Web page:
Caaargh Game Development Blog #1
I’m making a game called Caaargh, and I thought it would be a good idea to write a bit about the development as I go along. This is the first blog post to get that ball rolling.
Caaargh is inspired by one of my favourite games from my childhood, Micro Machines Turbo Tournament. In particular the experience of playing a four-player race, where the winner drives right up against the leading edge of the screen and gets very limited visibility of the track ahead.
In Micro Machines, the difficulty this limited camera view caused the leader created a beautiful balance mechanic that made multiplayer games so tense and exciting, especially when combined with the crazy tracks with plenty of places to crash if you forgot about an upcoming corner.
If you’re not familiar with Micro Machines, it’s worth watching a recording of a four player race see how this works.
After playing a lot of Micro Machines, you eventually race the tracks by memory. You remember what turn is coming up after the spilled cereal or the red cue ball, and you begin to steer before you even see it so that you can take the corner at full speed.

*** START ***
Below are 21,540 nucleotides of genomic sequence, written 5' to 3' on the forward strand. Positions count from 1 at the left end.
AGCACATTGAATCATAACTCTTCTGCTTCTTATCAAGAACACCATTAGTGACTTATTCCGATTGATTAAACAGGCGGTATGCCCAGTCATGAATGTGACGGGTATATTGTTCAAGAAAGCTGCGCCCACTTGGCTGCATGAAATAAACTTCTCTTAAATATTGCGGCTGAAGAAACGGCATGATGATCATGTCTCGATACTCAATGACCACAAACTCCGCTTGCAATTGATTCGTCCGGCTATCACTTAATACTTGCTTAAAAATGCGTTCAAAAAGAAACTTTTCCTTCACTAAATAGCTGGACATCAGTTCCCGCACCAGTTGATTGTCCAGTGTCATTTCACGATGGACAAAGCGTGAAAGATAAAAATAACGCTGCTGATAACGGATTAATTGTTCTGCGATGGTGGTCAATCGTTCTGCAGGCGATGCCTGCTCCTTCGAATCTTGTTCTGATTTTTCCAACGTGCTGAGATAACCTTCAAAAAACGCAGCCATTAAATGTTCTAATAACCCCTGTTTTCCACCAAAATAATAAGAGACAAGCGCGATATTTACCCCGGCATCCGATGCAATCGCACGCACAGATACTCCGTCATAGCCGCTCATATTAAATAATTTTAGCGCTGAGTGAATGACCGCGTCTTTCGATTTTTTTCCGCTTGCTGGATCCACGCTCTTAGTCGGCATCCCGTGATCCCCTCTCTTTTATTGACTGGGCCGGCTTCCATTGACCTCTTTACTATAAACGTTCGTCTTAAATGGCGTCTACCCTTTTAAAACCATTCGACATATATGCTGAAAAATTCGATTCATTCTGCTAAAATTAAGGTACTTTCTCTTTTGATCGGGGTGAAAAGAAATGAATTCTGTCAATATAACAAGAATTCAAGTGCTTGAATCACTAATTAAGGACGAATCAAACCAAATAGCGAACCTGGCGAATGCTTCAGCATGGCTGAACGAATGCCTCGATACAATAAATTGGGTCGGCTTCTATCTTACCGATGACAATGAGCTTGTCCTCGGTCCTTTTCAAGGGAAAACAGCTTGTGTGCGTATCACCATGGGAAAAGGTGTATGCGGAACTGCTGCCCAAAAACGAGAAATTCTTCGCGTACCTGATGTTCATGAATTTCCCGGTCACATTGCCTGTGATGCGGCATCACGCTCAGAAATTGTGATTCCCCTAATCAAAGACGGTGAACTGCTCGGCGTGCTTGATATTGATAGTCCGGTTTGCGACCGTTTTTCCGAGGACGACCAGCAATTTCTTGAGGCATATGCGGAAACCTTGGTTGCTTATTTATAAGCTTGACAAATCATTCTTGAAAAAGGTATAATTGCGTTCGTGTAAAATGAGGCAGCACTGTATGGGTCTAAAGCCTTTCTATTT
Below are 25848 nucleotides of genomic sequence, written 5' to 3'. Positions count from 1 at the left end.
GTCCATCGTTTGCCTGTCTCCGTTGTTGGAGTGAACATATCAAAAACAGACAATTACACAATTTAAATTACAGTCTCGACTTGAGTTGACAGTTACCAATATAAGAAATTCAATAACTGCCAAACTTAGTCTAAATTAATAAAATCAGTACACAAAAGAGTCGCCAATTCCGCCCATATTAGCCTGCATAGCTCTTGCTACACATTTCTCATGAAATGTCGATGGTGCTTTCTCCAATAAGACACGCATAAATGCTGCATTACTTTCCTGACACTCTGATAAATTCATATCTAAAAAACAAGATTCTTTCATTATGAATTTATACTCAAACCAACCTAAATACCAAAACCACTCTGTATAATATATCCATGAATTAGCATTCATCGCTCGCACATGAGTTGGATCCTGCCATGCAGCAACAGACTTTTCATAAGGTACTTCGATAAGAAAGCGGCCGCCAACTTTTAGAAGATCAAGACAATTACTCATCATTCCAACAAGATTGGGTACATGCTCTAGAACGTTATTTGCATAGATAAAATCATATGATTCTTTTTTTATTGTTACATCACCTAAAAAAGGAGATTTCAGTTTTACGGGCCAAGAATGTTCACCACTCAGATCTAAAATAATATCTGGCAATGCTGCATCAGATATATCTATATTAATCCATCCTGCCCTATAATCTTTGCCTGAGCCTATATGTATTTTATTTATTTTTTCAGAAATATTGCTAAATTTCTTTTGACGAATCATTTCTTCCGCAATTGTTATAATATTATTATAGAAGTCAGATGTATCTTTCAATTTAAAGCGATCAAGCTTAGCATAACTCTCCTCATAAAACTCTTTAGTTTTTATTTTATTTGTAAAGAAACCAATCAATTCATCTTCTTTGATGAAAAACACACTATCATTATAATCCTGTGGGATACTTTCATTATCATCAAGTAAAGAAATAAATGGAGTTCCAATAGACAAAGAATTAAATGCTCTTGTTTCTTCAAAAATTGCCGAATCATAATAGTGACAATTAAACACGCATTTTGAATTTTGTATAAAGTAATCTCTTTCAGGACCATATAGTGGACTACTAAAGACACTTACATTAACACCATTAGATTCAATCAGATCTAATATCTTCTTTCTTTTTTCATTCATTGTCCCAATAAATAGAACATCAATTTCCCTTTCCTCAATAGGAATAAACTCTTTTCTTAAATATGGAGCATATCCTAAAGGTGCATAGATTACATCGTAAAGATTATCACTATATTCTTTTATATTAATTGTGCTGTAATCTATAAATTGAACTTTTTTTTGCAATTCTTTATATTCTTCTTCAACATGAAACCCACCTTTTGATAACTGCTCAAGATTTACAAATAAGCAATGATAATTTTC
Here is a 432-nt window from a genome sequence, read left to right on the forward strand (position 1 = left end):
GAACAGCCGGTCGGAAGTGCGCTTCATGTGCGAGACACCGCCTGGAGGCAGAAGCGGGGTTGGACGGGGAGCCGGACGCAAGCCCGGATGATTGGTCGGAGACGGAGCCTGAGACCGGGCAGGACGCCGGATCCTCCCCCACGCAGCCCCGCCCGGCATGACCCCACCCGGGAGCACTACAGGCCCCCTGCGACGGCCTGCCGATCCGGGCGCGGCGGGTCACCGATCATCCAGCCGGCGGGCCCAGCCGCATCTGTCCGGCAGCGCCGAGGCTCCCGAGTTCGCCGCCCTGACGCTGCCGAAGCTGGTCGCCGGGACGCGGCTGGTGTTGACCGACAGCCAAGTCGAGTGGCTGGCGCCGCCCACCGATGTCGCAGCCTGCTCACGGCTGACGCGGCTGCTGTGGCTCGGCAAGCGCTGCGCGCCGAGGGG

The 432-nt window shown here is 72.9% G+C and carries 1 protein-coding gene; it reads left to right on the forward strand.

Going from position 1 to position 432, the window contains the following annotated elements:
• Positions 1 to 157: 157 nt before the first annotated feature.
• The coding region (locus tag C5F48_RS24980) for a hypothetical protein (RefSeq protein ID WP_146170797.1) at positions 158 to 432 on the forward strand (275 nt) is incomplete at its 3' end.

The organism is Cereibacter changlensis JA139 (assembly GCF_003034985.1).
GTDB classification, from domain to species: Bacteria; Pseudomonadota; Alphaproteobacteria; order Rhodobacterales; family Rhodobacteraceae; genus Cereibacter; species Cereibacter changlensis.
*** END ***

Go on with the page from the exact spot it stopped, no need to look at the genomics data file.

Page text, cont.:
It is this second implication of the limited camera view that I wanted to play with as the core mechanic for Caaargh.
In Caaargh, the tracks become a series of memory puzzles. A bit like that kids toy game Simon, with the primary colours. But instead of remembering a series of colours, you have to remember a series of corners. And instead of pressing you buttons you have to steer the car.
Playing this way is also a bit like racing a rally car without a co-driver.
I’ve been working on this game on and off for a few months now and I think I’ve tested enough of the concepts to want to push this through to be a real game. So as I do I’ll try and write something on this blog at least every couple of weeks.
The latest news (for those people who’ve seen a bit of this story on Twitter already) is that I’ve decided to target mobile for the initial game release.
In the long-run I’m really interested in making this a co-operative local multiplayer game for PC and console as I think there are some interesting dynamics that will come from the mechanics that I have planned in a co-op setting. But I can also see a much quicker route to completing a nice single player version of the game that would be well suited to mobile. So that’s what I’m working on now.
This week I’ve been getting placeholder screens in places to manage the player flow from title screen, to level select, to level results screen etc. These are not visually interesting to share at this stage, but I feel good seeing the prototype turning into something that feels more like a real product.
That’s it for today.
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Originally published at Adam Lofting.